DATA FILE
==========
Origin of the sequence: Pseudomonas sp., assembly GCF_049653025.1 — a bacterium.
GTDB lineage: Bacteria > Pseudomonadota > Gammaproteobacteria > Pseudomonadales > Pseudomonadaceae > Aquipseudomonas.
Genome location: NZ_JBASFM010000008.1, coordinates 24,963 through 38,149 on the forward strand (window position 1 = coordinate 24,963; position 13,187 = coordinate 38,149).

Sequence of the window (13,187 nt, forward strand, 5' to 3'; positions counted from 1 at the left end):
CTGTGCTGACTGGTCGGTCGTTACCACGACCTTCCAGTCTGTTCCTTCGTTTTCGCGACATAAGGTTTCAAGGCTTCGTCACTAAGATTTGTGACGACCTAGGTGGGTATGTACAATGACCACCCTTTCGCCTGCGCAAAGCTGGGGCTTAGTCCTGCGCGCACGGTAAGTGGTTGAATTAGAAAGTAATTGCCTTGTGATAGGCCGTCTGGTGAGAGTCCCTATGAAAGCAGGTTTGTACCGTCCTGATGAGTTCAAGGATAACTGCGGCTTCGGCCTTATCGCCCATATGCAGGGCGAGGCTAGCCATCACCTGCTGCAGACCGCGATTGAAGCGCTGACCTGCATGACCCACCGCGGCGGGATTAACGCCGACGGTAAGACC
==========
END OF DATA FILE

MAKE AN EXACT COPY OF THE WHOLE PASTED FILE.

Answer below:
Origin of the sequence: Pseudomonas sp., assembly GCF_049653025.1 — a bacterium.
GTDB lineage: Bacteria > Pseudomonadota > Gammaproteobacteria > Pseudomonadales > Pseudomonadaceae > Aquipseudomonas.
Genome location: NZ_JBASFM010000008.1, coordinates 24,963 through 38,149 on the forward strand (window position 1 = coordinate 24,963; position 13,187 = coordinate 38,149).

Sequence of the window (13,187 nt, forward strand, 5' to 3'; positions counted from 1 at the left end):
CTGTGCTGACTGGTCGGTCGTTACCACGACCTTCCAGTCTGTTCCTTCGTTTTCGCGACATAAGGTTTCAAGGCTTCGTCACTAAGATTTGTGACGACCTAGGTGGGTATGTACAATGACCACCCTTTCGCCTGCGCAAAGCTGGGGCTTAGTCCTGCGCGCACGGTAAGTGGTTGAATTAGAAAGTAATTGCCTTGTGATAGGCCGTCTGGTGAGAGTCCCTATGAAAGCAGGTTTGTACCGTCCTGATGAGTTCAAGGATAACTGCGGCTTCGGCCTTATCGCCCATATGCAGGGCGAGGCTAGCCATCACCTGCTGCAGACCGCGATTGAAGCGCTGACCTGCATGACCCACCGCGGCGGGATTAACGCCGACGGTAAGACC